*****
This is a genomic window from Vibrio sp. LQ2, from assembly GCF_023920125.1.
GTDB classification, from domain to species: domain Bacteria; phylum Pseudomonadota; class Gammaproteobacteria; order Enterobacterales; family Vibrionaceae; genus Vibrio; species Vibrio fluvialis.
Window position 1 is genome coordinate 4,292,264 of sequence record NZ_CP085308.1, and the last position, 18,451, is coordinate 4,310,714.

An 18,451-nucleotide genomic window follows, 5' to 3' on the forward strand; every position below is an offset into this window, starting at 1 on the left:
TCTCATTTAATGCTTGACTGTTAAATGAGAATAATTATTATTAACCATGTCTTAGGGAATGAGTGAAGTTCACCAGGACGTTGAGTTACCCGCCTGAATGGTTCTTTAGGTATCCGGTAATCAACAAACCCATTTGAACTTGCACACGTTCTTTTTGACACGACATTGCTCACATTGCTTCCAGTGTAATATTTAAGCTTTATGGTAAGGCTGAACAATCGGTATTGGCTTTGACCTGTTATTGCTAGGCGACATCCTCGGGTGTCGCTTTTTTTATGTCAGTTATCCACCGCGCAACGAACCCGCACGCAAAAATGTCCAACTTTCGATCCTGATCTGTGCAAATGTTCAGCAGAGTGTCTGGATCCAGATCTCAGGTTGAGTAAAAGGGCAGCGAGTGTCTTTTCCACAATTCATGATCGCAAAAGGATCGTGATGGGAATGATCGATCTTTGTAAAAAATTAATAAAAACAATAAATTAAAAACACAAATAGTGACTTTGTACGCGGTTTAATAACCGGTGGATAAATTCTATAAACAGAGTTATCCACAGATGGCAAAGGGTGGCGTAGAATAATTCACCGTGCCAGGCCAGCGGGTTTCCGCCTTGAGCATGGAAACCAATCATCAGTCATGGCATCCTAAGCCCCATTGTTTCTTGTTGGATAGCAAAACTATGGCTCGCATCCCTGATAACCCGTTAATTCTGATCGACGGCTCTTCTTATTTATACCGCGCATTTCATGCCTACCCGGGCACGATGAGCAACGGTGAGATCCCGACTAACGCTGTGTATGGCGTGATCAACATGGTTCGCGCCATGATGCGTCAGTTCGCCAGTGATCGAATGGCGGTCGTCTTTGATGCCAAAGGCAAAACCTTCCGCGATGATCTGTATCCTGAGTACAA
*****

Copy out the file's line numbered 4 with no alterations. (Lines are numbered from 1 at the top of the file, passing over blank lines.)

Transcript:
An 18,451-nucleotide genomic window follows, 5' to 3' on the forward strand; every position below is an offset into this window, starting at 1 on the left: